Massimo Mallozzi is a believer. In pushing businesses forward. In improving customer experiences. In utilizing technology to make the world a better place. He’s spent his entire career harnessing digital innovation in the hospitality sector and now, as Vice President of Information Technology for Paris Baguette, Mallozzi is enacting some of his boldest innovations yet.
“We’re in the service industry so the first thing we’re always thinking about is how we can leverage digital technology to enhance the guest experience,” says Mallozzi, who has logged time at well-regarded companies such as Potbelly Sandwich Works and Le Pain Quotidien before joining Paris Baguette in 2019. From optimizing operations to utilizing digital innovation to automate processes, leading to growth and scalability, harnessing the power of new and forward-thinking technology is what truly lights Mallozzi’s fire.
The project however he’s perhaps most excited about at Paris Baguette is its recently-unveiled climate-controlled smart locker systems. First unveiled in December 2021, exclusively at Paris Baguette’s Edison, New Jersey neighborhood bakery café, the smart locker system is a thrilling innovation in terms of not only improving the overall guest experience but also in helping the entire business itself run more efficiently.
In essence, the smart locker systems were put in place in response to Paris Baguette’s thriving online cake ordering business. At the Edison cafe, in particular, customers are ordering several hundred cakes per day. What the smart lockers then allow customers to do is arrive at the café, pick up their cake by scanning a QR code at the climate-controlled locker, and head on their way.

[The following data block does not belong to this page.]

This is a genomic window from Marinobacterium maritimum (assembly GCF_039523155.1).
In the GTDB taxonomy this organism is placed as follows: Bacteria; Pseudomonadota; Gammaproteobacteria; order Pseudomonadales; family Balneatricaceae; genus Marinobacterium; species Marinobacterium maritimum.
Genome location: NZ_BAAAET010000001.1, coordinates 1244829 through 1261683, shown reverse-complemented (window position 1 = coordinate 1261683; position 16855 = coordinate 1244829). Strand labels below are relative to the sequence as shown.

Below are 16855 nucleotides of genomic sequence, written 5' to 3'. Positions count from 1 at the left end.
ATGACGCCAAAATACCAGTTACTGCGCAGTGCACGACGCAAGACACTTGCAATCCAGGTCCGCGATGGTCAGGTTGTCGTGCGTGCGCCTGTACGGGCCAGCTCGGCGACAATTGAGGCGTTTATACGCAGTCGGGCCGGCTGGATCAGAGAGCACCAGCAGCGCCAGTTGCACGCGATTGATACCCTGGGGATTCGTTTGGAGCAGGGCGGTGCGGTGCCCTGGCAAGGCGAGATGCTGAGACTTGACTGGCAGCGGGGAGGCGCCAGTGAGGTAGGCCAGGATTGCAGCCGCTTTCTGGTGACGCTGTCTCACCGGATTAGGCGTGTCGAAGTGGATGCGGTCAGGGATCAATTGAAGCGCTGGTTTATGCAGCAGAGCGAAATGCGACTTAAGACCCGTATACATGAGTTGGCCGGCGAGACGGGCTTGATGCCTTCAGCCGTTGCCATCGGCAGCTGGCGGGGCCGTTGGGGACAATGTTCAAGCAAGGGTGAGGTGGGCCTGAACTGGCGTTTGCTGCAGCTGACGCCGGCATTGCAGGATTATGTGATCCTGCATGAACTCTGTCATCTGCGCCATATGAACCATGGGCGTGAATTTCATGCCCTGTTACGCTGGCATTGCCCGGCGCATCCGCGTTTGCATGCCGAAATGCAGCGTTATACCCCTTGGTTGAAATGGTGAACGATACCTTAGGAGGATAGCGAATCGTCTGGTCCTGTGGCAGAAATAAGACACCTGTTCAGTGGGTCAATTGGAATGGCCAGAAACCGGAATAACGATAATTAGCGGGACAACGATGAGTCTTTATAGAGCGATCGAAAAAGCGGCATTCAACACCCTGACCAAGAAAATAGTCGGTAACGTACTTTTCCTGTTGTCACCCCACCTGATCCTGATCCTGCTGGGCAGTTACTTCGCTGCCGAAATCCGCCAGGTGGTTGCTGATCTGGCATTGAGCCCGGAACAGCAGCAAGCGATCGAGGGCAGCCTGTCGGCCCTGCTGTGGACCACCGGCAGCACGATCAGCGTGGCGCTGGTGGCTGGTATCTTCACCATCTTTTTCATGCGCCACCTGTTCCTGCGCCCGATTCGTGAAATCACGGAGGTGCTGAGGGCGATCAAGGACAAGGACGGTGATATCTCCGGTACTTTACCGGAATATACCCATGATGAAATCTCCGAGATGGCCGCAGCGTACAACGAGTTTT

“And the process so far has been very seamless,” Mallozzi says proudly. “It’s just overall a great guest experience. The feedback from operations and management has been extremely positive as well.”
In order to prove the return on investment, the bakery café is rolling out the smart locker system at several forthcoming locations this year. And, taking it even a step farther, at some of Paris Baguette’s city cafés, such as Manhattan, there have even been talks about installing the locker system at the exterior of the restaurant. “That way you can pick up your product without even walking into the café,” Mallozzi explains.
Now Mallozzi is looking to what comes next: he excitedly speaks of future innovation at Paris Baguette, from table ordering using a QR code to futuristic image-recognition technology for seamless and contact-less checkout. This image-recognition capability, largely seen exclusively at sporting and entertainment venues to date, “allows you to scan everything on your tray, it recognizes it, rings it up,” typically without requiring any assistance, Mallozzi offers. He notes how this advancement is especially helpful for customers purchasing grab-and-go items.
Forward-thinking strategy such as this, as Mallozzi sees it, is paramount if Paris Baguette is to reach its bold expansion goals. Namely, to have 1000 bakery cafés in the United States by 2030.
“It becomes about, how do we differentiate ourselves?” he says, a visionary ready to take on his next challenge. “In my mind, we move forward and progress with digital innovation and technological advances,” he says. “Let’s see what’s next.”
Dan Hyman, a freelance journalist based in Minneapolis, Minnesota, is a special contributor to Restaurant Technology News. He has written articles for publications including Rolling Stone, New York Times, Washington Post, Esquire, Playboy, ELLE, GQ, Men’s Journal, NY Mag’s Vulture, Chicago Tribune and many more.